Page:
We investigate the self-assembly of crystals from reconfigurable colloidal building blocks. The building blocks possess the unique ability, inspired by recent experiments, to continuously alter their shape before, during, and after assembly. Using molecular simulations, we report the assembly of a reconfigurable degenerate crystal containing a fractionally filled kagome sublattice. We show that this degenerate crystal differs from, and assembles more easily than, its counterpart known for rigid dimers. We further report that the reconfigurable crystal has unique mechanical properties under shear strain compared to a crystal comprised of rigid building blocks. We find that even a small amount of reconfigurability in an assembly of otherwise rigid building blocks can greatly affect mechanical properties.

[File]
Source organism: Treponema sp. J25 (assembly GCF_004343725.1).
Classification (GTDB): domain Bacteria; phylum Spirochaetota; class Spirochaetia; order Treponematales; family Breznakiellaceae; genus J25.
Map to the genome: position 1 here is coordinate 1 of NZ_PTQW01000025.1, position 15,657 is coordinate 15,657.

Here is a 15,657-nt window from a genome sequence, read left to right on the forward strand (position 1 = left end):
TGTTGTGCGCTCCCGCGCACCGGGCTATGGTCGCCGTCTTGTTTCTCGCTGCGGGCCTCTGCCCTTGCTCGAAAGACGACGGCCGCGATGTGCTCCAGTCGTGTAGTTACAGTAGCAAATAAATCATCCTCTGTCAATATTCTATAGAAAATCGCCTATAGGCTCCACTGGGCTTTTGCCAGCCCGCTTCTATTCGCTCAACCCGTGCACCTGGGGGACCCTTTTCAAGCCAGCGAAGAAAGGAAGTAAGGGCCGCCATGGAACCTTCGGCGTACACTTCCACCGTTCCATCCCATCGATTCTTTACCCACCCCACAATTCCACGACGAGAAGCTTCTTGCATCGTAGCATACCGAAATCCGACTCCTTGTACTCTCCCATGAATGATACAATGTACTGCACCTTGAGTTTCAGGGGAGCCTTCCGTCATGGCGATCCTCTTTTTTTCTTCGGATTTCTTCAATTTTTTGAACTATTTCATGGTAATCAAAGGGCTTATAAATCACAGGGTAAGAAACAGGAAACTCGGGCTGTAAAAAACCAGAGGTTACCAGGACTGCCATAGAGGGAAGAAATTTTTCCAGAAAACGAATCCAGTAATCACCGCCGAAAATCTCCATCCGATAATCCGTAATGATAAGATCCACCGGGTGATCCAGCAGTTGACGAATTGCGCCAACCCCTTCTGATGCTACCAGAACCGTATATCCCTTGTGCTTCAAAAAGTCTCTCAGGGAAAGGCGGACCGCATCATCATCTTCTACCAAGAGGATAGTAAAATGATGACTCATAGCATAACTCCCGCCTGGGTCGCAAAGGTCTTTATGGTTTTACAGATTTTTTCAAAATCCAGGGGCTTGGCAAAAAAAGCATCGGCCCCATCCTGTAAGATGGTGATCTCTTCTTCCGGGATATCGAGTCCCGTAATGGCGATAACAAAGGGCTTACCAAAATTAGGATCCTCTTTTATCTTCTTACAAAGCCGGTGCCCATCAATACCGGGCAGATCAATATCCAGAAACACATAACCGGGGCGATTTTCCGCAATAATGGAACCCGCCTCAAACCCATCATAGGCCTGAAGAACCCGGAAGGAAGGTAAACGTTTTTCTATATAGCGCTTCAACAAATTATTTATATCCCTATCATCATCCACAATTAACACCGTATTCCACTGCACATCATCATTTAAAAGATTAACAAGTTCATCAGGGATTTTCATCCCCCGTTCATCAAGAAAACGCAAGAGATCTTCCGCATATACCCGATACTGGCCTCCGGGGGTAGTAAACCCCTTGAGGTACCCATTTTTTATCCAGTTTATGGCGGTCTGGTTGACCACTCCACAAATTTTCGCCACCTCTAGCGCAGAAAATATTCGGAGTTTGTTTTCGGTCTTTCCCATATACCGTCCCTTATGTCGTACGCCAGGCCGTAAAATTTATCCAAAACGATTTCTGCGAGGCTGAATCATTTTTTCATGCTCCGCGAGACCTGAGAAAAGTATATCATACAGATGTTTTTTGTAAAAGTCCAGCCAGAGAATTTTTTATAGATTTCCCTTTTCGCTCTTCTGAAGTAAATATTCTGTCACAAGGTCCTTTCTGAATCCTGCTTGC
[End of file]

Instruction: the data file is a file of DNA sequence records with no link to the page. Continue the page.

|Original language||English (US)|
|Journal||Physical Review E - Statistical, Nonlinear, and Soft Matter Physics|
|State||Published - Mar 13 2013|
ASJC Scopus subject areas
- Statistical and Nonlinear Physics
- Statistics and Probability
- Condensed Matter Physics